DSN wanted to get involved in understanding these links between dementia and deafness, and further increase our knowledge so that we could continue to meet the needs of our clients. We have been supporting cutting edge research into this area for the past 5 years, and from this we have been able to develop a new service ‘You Me and Tea’
In collaboration with the Richard Sharp Sensory Project as a result of the hard work and fundraising efforts of the Sharp family, together with various donations from the public and Vale Royal CCG, a library of memory boxes have been created.
These boxes have been made up to suit various hobbies, as well as common reminiscence themes such as Christmas, Easter & Springtime, and war time years. The boxes are designed to stimulate memories and conversations for people with sensory impairment and dementia.
These boxes are used commonly by DSNs dementia services team, predominantly at You, Me & Tea, a monthly café for people with sensory impairment and/or memory loss along with their friends and carers. They are also available for free loan to individuals and families, where we ask for a small donation towards transportation and use of the boxes.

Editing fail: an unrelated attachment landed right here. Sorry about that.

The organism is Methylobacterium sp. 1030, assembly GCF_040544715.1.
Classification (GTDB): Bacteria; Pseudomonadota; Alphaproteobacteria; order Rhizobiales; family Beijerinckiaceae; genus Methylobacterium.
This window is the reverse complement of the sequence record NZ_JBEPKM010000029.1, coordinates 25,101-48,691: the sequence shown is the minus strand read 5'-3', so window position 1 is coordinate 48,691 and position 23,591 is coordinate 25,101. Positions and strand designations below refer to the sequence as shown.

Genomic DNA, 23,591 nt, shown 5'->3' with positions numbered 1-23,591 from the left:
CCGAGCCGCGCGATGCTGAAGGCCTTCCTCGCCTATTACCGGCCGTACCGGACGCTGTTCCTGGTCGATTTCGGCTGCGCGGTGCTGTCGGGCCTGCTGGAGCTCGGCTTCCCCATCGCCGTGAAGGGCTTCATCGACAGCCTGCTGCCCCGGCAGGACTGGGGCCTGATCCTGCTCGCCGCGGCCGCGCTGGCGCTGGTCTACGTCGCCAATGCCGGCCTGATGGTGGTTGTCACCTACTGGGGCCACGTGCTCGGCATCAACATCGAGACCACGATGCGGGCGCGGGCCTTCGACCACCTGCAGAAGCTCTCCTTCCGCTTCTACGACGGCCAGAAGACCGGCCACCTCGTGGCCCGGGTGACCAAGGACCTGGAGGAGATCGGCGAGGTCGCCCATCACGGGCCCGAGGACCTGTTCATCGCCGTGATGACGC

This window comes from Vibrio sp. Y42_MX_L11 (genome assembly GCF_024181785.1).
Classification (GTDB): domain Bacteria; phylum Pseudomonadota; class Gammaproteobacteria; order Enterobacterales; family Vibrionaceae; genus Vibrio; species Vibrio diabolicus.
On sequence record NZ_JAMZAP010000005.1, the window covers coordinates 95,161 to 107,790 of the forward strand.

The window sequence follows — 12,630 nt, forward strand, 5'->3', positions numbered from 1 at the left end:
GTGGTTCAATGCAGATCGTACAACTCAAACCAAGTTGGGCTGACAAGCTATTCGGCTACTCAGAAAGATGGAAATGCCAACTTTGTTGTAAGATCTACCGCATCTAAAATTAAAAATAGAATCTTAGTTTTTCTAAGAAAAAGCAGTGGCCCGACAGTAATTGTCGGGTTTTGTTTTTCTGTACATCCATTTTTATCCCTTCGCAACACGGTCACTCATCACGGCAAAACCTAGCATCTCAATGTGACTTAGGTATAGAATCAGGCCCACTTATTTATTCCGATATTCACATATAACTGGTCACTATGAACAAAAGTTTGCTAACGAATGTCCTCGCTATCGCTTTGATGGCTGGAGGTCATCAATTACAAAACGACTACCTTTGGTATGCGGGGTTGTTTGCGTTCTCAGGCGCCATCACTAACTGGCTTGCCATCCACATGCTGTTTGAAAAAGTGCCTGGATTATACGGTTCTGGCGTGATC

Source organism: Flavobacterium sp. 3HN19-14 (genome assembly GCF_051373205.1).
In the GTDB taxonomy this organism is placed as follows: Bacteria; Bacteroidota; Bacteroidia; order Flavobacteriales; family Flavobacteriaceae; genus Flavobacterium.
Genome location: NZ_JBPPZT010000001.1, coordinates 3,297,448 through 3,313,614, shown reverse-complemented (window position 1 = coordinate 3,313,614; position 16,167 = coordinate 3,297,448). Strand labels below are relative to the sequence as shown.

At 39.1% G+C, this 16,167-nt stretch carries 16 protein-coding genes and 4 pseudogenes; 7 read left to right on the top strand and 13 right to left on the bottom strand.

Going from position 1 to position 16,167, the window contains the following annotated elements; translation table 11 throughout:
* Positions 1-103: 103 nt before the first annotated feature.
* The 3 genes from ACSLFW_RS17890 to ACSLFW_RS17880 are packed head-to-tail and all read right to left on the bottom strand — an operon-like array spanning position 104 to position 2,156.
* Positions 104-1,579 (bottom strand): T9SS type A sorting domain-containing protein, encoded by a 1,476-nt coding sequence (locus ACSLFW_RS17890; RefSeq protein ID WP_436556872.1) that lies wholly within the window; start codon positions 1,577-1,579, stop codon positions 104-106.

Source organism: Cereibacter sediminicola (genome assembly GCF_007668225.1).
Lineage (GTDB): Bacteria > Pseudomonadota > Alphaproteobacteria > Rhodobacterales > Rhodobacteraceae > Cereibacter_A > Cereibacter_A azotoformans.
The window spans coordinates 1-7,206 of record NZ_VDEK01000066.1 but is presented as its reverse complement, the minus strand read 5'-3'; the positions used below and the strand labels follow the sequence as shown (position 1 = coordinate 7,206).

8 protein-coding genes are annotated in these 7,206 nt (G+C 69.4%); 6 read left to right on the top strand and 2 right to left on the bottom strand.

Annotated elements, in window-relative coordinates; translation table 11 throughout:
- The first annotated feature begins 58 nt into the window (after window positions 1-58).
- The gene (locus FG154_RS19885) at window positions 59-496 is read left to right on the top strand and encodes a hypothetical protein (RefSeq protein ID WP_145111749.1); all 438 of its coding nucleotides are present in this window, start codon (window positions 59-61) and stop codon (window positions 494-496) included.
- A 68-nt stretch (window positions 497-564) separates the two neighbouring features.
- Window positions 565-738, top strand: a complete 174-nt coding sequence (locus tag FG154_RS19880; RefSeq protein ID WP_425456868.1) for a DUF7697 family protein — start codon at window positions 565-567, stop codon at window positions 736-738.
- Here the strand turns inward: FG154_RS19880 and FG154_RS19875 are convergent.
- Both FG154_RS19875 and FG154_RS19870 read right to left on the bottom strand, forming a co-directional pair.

We currently have a partnership with the dementia ward, Croft Ward at Macclesfield Hospital. Felicity Sharpley, Occupational therapist has said “Service users with dementia have enjoyed inspecting the objects, socialising and discussing memories associated with childhood and springtime. Sensory objects with unusual textures, reflective material or applique provides cognitive stimulation for those with severe dementia”
If you would like to, or know of anyone who would like to loan a sensory box, please contact Dr Jenna Littlejohn.
Pioneering research funded by a Cheshire-based charity, has been put into focus at a national conference.Deafness Support Network have been working alongside University of Manchester, to create guidelines of how to best assess patients both with a hearing loss and a...
Our post-doctoral researcher, Jenna, is investigating how we can best recognise, manage and support hearing and vision impairment for people with dementia.